Re: no boot table after formatting partition using Windows cd
Not sure if repairing the FAT is OK or not. You have to be careful when amnipulating partitions and disks with windows tools, especially XP tools. Windows knows about windows only, and doesn't care about other partitions.
Maybe it would have been better to use Gparted and format the first partition into ntfs, then you could have simply installed XP on it. I don't understand why did you have FAT partition at all, that's ancient filesystem.
Are you sure the first partition was 60GB and FAT? The testdisk deeper search seems unable to find FAT partition towards the start of the disk, but it does seem to find ntfs partition from cylinder 0 to cylinder 5124 and then your linux partition continues at 5124 until 12802, then the swap continues until 13072 and then the last ntfs continues until 30401, the end of the disk. That's what it looks like from the numbers but I can't be 100% sure especially since you seem convinced the first partition was FAT.
In the deeper search output you can highlight the second ntfs partition and hit P to try listing files on it. If it opens it and lists files, most probably the partition was really ntfs.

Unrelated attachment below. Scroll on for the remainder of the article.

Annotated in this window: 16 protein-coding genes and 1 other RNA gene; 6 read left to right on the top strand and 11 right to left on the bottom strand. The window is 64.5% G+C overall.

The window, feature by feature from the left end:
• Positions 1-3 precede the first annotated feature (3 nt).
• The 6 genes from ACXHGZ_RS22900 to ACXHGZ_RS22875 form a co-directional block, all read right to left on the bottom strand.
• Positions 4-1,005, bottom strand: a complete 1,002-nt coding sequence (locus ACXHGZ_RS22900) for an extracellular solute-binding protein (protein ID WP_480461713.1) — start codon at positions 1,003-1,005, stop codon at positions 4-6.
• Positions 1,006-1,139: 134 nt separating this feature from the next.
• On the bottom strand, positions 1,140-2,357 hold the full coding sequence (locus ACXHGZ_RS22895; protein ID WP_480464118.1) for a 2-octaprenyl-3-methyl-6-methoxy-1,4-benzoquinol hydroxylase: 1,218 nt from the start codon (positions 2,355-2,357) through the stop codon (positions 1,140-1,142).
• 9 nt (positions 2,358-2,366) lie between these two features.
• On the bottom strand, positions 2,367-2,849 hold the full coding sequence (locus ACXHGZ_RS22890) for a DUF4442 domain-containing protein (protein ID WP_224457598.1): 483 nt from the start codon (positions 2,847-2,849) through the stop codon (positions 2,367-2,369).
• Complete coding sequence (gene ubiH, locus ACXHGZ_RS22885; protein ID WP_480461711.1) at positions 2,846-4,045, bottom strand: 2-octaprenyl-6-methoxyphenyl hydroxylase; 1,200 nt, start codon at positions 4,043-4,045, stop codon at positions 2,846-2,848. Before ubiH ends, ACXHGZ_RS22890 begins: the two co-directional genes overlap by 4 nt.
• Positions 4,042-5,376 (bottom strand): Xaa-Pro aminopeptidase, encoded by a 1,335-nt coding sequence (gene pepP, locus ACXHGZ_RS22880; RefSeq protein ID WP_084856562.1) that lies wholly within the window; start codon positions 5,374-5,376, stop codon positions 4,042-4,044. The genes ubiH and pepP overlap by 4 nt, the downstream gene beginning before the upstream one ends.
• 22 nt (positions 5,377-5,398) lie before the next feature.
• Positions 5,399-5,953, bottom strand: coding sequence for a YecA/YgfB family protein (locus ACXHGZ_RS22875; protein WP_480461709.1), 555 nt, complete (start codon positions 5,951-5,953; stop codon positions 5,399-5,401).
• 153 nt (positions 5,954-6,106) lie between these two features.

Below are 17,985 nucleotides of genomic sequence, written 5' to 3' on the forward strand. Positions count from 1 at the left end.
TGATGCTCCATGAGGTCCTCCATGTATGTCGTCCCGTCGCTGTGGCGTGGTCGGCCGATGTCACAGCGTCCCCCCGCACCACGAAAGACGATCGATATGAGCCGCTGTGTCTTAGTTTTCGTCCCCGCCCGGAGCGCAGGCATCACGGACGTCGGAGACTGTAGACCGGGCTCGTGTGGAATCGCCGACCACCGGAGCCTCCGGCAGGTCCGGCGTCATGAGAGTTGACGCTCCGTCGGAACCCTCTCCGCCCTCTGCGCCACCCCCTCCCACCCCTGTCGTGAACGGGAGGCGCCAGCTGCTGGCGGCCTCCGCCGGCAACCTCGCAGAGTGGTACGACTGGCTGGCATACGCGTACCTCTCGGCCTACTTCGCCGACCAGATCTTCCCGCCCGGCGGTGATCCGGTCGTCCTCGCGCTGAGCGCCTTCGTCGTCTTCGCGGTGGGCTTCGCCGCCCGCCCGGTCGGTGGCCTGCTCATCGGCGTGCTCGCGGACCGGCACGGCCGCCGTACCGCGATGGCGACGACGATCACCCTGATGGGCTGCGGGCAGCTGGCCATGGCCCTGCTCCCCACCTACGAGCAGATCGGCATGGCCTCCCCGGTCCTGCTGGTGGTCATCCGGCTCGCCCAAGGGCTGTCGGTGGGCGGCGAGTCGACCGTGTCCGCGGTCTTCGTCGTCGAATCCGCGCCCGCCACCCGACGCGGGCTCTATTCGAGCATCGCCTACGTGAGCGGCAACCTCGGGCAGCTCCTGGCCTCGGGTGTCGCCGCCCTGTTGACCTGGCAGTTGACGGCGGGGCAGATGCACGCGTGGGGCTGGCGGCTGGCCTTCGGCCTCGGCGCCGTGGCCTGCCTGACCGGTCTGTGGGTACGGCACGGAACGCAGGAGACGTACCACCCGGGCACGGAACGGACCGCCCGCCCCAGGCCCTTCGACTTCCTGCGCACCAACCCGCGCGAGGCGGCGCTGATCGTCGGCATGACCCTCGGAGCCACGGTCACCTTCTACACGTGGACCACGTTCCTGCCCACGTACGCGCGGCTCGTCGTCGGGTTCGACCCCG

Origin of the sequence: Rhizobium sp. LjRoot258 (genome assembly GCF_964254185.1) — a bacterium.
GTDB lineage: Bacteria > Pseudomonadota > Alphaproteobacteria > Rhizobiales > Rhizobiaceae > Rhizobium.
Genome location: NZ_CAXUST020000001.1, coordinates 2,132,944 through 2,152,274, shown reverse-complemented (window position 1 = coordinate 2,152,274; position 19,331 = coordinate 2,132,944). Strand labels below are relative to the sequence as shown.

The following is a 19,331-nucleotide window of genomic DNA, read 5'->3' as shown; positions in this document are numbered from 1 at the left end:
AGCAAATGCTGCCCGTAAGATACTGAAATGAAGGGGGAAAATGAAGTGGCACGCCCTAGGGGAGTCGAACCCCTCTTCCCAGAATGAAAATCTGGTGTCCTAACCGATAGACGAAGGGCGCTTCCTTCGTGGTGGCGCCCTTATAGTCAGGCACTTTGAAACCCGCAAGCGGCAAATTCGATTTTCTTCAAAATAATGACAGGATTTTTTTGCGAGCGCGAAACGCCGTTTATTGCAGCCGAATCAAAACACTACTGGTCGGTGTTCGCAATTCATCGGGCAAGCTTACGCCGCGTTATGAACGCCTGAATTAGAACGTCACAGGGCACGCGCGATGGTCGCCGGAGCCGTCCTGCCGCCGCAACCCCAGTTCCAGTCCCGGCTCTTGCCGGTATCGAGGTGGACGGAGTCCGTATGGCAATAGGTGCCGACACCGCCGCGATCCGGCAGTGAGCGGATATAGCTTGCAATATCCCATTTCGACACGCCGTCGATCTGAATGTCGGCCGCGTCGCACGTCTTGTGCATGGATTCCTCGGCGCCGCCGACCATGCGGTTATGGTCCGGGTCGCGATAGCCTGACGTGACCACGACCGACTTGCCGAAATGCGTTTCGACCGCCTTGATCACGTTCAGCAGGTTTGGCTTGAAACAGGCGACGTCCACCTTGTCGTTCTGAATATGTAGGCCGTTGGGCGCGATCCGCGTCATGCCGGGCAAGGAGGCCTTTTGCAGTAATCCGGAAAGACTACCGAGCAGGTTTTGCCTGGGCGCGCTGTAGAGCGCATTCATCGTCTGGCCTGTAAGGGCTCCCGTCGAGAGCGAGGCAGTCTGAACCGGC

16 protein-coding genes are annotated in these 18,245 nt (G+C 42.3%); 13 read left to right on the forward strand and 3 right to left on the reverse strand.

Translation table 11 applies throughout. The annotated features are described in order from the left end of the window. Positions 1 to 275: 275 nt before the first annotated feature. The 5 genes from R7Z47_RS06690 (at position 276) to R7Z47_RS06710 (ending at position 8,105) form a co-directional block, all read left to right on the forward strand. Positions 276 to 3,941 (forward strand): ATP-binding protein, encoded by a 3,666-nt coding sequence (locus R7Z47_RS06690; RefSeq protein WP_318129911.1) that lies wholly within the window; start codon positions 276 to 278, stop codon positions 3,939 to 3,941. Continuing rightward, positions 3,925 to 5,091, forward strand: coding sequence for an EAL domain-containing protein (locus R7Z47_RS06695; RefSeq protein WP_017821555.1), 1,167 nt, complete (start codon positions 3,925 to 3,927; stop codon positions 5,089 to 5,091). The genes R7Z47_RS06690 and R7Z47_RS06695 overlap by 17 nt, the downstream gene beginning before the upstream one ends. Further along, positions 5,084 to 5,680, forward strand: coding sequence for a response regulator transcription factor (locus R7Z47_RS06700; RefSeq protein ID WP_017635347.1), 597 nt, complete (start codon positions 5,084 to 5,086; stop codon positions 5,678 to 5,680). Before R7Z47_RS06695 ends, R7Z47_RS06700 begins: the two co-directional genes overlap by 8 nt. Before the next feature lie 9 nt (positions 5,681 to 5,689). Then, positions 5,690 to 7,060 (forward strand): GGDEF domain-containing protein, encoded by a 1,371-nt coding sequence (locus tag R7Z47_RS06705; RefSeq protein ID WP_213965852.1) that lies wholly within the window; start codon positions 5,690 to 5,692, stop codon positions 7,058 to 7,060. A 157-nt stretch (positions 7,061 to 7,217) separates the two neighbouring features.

Or maybe this reported ntfs is a result of you formatting it as ntfs with the XP cd. Even in that case it would be good to write that partition table so that testdisk recovers it, then you can install XP and then restore grub2 on the MBR.
If you agree with this, in the deeper seach output you would need to highlight the four partitions one by one and use the left/right arrow to change the characteristic into:
the NTFS partition starting at 0 and ending at 5124, change the D in front into *
the Linux starting at 5124 ending at 12802, change D into P
the Linux swap, change D into P
the last NTFS starting at 13072 ending at 30401, change D into P
If you write that table it should make all partitions into primaries and the first one with the boot flag.
Before changing their characteristics you can use the P to list the files and check if the partitions are read fine, except the swap partition which wouldn't have any files stored anyway. But you can check the other three. Don't forget the "new" ntfs might be blank after you formatted it.
If the listing of files works, it should be safe to write that partition table.
Ubuntu 14.04 LTS 64bit & Windows 10 Pro 64bit